Japanese electric utility ratemaking allows the companies to experience increased revenues when consumption goes up
and decreased revenues when consumption goes down. The high fixed cost bases of these capital-intensive businesses
mean the lower volumes are causing painful negative operating leverage.
The good news is these risk factors shouldn’t ultimately affect Okinawa Electric too much.
1. Their service territory is on an island and not connected to the mainland grid, so their excess generating capacity isn’t being
siphoned off to other utilities’ service territories where various plants were damaged, thus reducing the consumption of Okinawa’s
I know we’d all love to own stock in great businesses that don’t have any risks, but those businesses don’t exist and Okinawa
Electric is no different. However, the stock is more than cheap enough to give you a margin of safety against normal business
risk factors. Since the situation is fluid there are some black swan risks to keep an eye on anyway.
Okinawa Electric is somewhat levered, and if the government lets Tepco’s creditors take a haircut that is going to have a couple
of consequences for the utility industry.
First, it would obviously hurt all utilities’ ability to raise financing. Okinawa is currently building their first LNG plant, which is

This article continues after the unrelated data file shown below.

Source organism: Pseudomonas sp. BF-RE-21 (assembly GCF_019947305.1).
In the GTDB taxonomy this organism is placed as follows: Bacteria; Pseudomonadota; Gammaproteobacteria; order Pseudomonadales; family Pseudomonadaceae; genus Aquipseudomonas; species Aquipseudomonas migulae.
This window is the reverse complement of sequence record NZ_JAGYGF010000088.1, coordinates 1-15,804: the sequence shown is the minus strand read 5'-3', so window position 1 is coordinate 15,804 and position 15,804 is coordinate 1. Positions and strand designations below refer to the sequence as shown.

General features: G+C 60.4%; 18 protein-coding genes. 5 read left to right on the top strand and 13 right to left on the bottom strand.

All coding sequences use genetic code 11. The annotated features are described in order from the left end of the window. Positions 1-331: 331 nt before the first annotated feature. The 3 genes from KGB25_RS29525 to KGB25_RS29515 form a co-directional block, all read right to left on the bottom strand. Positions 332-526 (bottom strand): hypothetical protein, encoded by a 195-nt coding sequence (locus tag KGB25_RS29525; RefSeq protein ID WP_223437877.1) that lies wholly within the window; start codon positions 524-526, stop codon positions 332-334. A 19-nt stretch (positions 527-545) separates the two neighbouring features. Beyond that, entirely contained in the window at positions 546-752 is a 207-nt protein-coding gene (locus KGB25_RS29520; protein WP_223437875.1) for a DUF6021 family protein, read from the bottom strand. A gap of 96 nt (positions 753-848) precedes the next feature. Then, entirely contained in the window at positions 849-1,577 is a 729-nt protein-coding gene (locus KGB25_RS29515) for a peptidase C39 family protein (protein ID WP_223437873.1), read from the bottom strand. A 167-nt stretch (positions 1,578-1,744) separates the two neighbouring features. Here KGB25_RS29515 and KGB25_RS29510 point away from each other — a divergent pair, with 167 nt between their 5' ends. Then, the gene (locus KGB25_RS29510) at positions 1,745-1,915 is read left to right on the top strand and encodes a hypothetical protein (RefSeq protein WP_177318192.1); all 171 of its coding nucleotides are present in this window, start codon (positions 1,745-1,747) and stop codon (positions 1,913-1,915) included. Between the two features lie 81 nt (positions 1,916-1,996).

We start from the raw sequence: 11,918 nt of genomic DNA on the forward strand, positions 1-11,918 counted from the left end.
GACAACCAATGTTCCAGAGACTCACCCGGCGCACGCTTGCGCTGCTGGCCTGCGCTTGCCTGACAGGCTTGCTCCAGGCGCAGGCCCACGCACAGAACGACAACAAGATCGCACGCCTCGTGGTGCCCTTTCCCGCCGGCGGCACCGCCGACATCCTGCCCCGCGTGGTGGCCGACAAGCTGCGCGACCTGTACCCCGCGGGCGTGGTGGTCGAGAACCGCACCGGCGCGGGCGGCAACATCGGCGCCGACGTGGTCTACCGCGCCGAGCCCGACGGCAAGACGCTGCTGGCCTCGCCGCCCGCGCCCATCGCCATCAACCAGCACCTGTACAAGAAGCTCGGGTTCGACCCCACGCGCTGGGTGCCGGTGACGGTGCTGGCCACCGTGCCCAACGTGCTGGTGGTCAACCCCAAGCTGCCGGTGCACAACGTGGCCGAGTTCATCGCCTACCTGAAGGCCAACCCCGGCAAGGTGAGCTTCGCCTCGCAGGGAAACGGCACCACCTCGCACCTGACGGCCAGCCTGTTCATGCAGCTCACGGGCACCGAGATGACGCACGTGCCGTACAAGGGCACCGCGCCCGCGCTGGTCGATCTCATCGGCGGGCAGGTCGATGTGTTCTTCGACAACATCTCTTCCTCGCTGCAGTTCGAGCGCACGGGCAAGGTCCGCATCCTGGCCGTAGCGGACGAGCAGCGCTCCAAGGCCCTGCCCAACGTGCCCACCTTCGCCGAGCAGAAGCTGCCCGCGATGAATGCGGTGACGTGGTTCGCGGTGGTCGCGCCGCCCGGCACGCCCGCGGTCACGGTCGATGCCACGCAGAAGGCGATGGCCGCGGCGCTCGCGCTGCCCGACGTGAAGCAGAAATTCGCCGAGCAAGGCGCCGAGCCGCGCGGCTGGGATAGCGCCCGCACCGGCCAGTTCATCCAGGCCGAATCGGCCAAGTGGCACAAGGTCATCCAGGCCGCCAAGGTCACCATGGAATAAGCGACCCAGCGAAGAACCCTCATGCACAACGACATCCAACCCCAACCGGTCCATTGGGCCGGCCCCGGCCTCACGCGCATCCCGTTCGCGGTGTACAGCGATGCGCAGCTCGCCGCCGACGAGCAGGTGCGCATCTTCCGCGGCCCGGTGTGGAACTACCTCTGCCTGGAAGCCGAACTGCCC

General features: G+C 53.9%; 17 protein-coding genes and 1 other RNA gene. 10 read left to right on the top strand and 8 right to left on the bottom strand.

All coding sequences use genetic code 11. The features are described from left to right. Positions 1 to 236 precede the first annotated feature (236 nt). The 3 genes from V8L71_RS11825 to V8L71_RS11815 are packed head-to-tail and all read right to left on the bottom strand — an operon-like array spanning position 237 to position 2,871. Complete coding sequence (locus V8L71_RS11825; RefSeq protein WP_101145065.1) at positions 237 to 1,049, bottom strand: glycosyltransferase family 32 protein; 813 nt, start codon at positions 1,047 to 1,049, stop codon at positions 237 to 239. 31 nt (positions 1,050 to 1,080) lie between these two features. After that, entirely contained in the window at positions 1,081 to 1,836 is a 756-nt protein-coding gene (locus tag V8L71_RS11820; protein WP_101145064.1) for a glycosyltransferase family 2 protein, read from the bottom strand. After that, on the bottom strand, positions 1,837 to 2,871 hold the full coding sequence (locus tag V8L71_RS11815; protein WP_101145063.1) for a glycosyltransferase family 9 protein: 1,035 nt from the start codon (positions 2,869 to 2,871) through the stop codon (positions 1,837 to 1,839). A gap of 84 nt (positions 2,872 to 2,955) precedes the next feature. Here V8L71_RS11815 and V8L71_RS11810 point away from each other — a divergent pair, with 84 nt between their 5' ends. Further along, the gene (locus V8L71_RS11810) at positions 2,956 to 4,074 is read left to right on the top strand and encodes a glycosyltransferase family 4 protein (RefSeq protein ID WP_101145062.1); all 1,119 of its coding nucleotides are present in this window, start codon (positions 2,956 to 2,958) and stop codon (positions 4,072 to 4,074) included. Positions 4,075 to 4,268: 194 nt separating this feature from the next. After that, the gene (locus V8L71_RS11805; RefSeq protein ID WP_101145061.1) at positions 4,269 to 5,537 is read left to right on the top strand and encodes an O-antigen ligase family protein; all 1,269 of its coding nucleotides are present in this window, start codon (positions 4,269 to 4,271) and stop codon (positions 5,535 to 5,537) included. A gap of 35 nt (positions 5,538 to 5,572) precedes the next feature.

scheduled to come online next year, and they have normal periodic debt refinancings to fund. Their debt/capital ratio is currently
62.3% and a good chunk of that comes from the local bond market, although it is well termed out and Bloomberg indicates YTMs
under 1.4% for all 9 bonds shown under 9501 JP <Corp> <Go>. In fact, they were able to access the bond market last week.
Second, it would hurt revenues by reducing economic activity across the country and causing a dropoff in electricity consumption.
The banks and insurance companies that would otherwise be financing the nation’s recovery would be severely damaged.
Moody’s and S&P have said they would classify haircuts as a default, thus requiring much larger amounts of capital to be held
against Tepco debt. Forcing haircuts looks to me like a date with disaster.
In case the 62.3% seems high it’s actually much lower than its domestic peers. Japanese utilities tend to use more financial
leverage than their Western counterparts. They typically operate with over 70% debt/capital compared with just over 50%
at American electric utilities. They can do this mainly because, as I mentioned earlier, Japan’s regulatory environment is
considered by the rating agencies to be very credit supportive – more so than the state model in the U.S. As a result the typical
credit rating is AA- compared with BBB/BBB+.
It doesn’t hurt that Japanese interest rates are much lower. Partly because of lower interest rates the average cash flow
interest coverage ratio at 6.5x is actually higher than the U.S. with 4x.
Another catastrophic risk I see is the failure of Tepco to bring the Fukushima plants into a permanent cold shutdown, which
in turn causes a much greater radiation crisis which in turn causes a much more severe recession. I don’t have anything
smart to say about the probability of that risk occurring, but if it were material it should also be priced into the broader
equity averages more so than it currently appears to be.
The final black swan risk I see is the potential for the long-awaited Yen death spiral. You guys know how to hedge that risk
better than I do.
Domo arigato, and thank you for reading.